Monday, November 18, 2019
Home Culture Interviews

Interviews

In this series, we feature people and organisations who have done groundbreaking work in the field of gender, sexuality, women’s rights and the likes to get an insight into their lives and their work. More and more people are joining the feminist movement and working on gender and we wish to bring them in the limelight, one life at a time.

In Conversation With Shivangi Singh: Gender, Patriarchy And Social Entrepreneurship

In Conversation With Shivangi Singh: Gender, Patriarchy And Social Entrepreneurship

No stranger to patriarchy, having faced sexism and steep patriarchy growing up from her relatives, Shivangi Singh started a social initiative focused on women empowerment and gender education called Drishtikona.
In Conversation With Ammu Joseph: The #MeToo In Media Moment

In Conversation With Ammu Joseph: The #MeToo In Media Moment

Ammu Joseph is a senior Indian journalist who has dedicated her career to gender issues. She is the founder-member of Network of Women in Media, India or NWMI.
In Conversation With Srishti Pandey: The Gendered Aspects Of Disbility

In Conversation With Srishti Pandey: The Gendered Aspects Of Disability

Srishti Pandey, a student at LSR and a disability rights activist talks about the dual challenges she faces because she is disabled and she is a girl.
In Conversation With Dr Vandana Shiva: Chipko Taught Me Humility

In Conversation With Dr Vandana Shiva: Chipko Taught Me Humility

World-renowned scientist and biodiversity expert Dr Vandana Shiva shares invaluable wisdom on the overlaps between indigenous and scientific knowledge, and how both can shape national and global policy.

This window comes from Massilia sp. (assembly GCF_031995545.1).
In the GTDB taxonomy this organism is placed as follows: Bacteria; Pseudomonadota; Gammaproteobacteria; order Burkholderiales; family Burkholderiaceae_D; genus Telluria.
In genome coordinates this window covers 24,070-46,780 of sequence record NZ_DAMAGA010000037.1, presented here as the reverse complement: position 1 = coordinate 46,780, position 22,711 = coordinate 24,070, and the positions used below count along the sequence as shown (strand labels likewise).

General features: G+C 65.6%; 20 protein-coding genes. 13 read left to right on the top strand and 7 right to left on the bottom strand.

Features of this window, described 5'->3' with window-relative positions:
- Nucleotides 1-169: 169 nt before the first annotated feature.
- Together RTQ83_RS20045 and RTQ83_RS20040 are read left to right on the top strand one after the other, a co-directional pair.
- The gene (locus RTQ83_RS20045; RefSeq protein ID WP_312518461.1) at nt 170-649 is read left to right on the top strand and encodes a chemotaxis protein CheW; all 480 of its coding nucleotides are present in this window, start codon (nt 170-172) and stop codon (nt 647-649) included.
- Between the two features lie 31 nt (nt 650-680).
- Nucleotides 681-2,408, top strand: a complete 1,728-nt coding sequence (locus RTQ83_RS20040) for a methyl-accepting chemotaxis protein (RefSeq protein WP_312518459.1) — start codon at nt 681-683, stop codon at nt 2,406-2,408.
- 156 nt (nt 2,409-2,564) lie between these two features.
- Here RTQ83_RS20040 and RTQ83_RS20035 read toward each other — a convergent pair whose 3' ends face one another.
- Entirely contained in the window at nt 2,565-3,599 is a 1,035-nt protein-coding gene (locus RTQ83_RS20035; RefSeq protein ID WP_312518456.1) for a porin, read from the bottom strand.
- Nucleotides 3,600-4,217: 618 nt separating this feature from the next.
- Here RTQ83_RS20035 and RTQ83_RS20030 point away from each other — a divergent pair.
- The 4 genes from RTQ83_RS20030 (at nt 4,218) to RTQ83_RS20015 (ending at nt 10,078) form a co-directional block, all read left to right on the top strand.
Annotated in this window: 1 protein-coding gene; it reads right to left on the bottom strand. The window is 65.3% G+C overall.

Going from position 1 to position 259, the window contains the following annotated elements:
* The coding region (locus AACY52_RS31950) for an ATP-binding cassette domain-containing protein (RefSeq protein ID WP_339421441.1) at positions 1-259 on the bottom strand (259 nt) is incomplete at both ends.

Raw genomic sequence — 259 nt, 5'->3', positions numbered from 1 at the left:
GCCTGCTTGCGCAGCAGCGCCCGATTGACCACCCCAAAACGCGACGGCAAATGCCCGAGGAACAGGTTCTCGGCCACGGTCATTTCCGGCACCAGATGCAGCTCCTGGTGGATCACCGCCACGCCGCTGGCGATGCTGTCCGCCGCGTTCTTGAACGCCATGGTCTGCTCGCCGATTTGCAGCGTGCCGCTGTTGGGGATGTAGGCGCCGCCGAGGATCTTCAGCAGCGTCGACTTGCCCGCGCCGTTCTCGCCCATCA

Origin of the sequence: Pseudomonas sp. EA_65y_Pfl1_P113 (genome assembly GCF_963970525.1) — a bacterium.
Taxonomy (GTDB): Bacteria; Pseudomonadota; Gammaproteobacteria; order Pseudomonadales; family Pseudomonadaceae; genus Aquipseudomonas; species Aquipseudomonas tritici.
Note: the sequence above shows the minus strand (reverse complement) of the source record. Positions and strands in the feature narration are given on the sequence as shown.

In Conversation With Patruni Chidananda Sastry: Exploring Dance And Sexuality

When words do not do justice to his cause, Patruni Chidananda Sastry takes up his favourite art form—dance, to speak volumes about sexual and gender orientation, the boundaries of labels, and sex education.

In Conversation With Supriya Joshi: The Supaarwoman We Deserve

A stand-up comedian, actor and writer (also an amazing singer, just FYI), Supriya Joshi was one of the finalists of Comicstaan 2, a stand-up comedy competition.
Anju Gupta

In Conversation With Anju Gupta: IPS Officer Fighting Violence Against Women

How can the state address violence against women? How can you transform cultures and subcultures within an institution? IPS Officer Anju Gupta shares insights from three decades of working in the civil services.
In Conversation With Smriti Bhoker— Women's World Of Urdu Writing

In Conversation With Smriti Bhoker— Women’s World Of Urdu Writing

Smriti Bhoker is an Urdu poet who is currently pursuing a masters degree in sociology from Delhi. Urdu, as Smriti herself calls, is a "dying language".
Kashmir, My Home: In Conversation With Ahmed

Kashmir, My Home: In Conversation With Ahmed Dar

As media fills up with political debates, we continue to silence the voices of those directly affected who grieve for their home. FII talks to Ahmed Dar to learn about Kashmir—his home.
In Conversation With Abirami Jotheeswaran: Dalit Human Rights Activist

In Conversation With Abirami Jotheeswaran: Dalit Human Rights Activist

Abirami Jotheeswaran is a human rights defender and the National Program Coordinator of the National Campaign on Dalit Human Rights NCDHR.

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Flying Solo: 5 Female Masturbation Techniques Worth Exploring

Flying Solo: 5 Female Masturbation Techniques Worth Exploring

Get to know the bumps and curves of your one unique body and see how she rewards you in return. Here are some masturbation techniques to help you along your journey.
The ‘Unlikeable’ Millennial Woman In Fleabag And Who Gets To Be Her

The ‘Unlikeable’ Millennial Woman In Fleabag And Who Gets To Be Her

Boo’s death replays a familiar trope on television that Angelica Bastién describes as “women in refrigerators”—in which female characters are killed to push the plot forward and fuel the angst of male characters. Fleabag takes this trope and puts a feminist spin on it.

Mahasweta Devi’s Draupadi As A Symbol Of Subaltern Defiance

In Draupadi, Devi presents a strong woman who despite being marginalised and exploited, transgresses conventional sexual and societal standards.